Do you buy more than you can use then end up throwing half of it away? Or buy only what you need, and even then use what many would call rubbish? Do you refuse food sold on the last Best Before Date even though it’s sold at a drastically reduced price? Or when you see a bargain, will you buy things you don’t normally buy, just to increase variety?
Last week I bought a loaf of whole wheat sandwich bread, you know the pre-sliced kind, baked in a square tin to make perfect square sandwiches, and sold in a plastic bag. I wanted toast for the next morning, but the shop didn’t have any of my usual unsliced, whole wheat and I seldom eat white. I had decided to go without, but when I got to the till (cash register) there was this 18 pence loaf of bread staring me in the face so, even though I never buy pre-sliced bread, I bought it. It was on the last day of its Best Before yet it made fine toast for five days. Apparently the British throw away about 32% of the bread they buy, which is about 680,000 tons a year- because it’s not perfectly fresh! That’s a lot of bread. It could feed a lot of hungry people. It could save lives.
Stopping the waste before it comes into our homes is the goal of British MP Kerry McCarthy who recently proposed a food waste bill to oblige supermarkets and restaurants to give some of the food they throw away, to charity instead. I’m not a dumpster diver, but I’ve met people who are and was appalled when they told me they went to the dumpsters behind Supermarkets to get their food – but – they explained, it’s perfectly good food and it’s thrown it away. If McCarthy’s bill gets through, dumpster divers will be finding slimmer pickings, but less food will end up in land fill sites and instead, land in the stomachs of more hungry people than those willing to dumpster pick.
I’m really frugal and won’t throw away anything unless it’s gone moldy, or obviously rotten. But then I don’t usually buy more than I can eat. I’ll make salad in an empty mayonnaise jar, to get the last bit of mayo; and rinse pesto bottles with a little milk to get another serving of sauce. Fruit and veg that are old, or even half rotten, are cut up and added to something I’m cooking (not the rotten part). I use left overs in a new dish. I just don’t waste food.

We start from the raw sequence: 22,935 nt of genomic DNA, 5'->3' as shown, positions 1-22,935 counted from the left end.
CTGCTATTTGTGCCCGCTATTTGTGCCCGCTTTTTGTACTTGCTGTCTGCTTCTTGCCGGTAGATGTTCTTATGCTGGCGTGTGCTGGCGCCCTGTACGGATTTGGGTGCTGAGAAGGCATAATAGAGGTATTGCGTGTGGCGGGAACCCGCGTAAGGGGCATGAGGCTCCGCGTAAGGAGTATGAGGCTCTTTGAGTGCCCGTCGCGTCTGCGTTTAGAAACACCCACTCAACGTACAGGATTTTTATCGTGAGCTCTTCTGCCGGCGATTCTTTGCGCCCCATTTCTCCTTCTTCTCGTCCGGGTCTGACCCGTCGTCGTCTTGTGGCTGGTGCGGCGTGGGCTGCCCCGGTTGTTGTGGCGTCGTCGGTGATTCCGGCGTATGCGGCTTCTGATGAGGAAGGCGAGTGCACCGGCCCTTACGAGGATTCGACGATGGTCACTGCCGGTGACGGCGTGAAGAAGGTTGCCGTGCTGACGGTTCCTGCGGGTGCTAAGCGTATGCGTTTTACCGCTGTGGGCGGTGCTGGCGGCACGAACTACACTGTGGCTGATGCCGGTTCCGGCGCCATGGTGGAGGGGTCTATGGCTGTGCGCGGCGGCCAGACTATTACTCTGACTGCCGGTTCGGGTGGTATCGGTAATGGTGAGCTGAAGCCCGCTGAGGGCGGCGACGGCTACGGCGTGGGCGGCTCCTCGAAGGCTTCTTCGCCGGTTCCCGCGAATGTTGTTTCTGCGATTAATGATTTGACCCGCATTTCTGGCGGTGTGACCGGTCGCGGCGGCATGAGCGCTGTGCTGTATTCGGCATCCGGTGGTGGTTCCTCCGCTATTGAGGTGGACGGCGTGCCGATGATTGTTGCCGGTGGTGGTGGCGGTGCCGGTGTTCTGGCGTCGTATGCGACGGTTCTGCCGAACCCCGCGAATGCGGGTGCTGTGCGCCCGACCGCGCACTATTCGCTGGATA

There are millions of hungry and malnourished people the world over, and the planet seems able to produce enough food for all of us, it just needs a new distribution system. Not wasting what comes my way is my contribution to developing that new system.
How about you? Do you create new dishes from old food? Or just chuck out what looks a bit off?
Most of my recipes are pretty frugal, and started with Recipes from an Empty Fridge, so if you’re looking for ways to use up bits you might otherwise chuck, I hope you find a recipe on here that will inspire you.
- Breadcrumbs: Can be made from both fresh and stale bread
- Bread and butter pudding: Use white bread, croissants, brioche or panettone
- Crab cakes and crushed peas: Make a crispy breadcrumb coat
- Treacle tart: Use fresh breadcrumbs for the filling
- French toast: Uses slices of stale white bread
- Cauliflower cheese: Add ciabatta breadcrumbs to make the topping
Do you have any other ideas?
- Beyond croutons: Uses for stale bread (mysanantonio.com)
- Dumpster Diving? (todaysnews4you.wordpress.com)
- Spoil sport: How I learned to stop worrying and love the dumpster (grist.org)
- One man’s trash: Dumpster diving for breakfast [VIDEO] (grist.org)
- Is It OK to Dumpster Dive for a Pot Luck? (treehugger.com)
- Family Gets 75% Of Their Groceries From Dumpsters (blisstree.com)
- Let’s Waste Less Food (thriftysocialworker.com)
- From Dumpster To Fork: A Dumpster Diver’s Adventures At Trader Joe’s & Whole Foods (laist.com)
- French Toast was Originally Typically Made Using Stale Bread (todayifoundout.com)
- Refresh Stale Bread with Celery (lifehacker.com)
- The Big Waste: Food Network Looks at Food Waste in America (eatdrinkbetter.com)
- Supermarkets pressed to donate spare food to charities (guardian.co.uk)
- Let’s end food waste (howtokeepfood.com)
- Rethinking Food Waste (greenconduct.com)
- No More Food Waste! (simplycooking.wordpress.com)
- Snacks Made From Food Waste And Other Food (theforagingsquirrel.wordpress.com)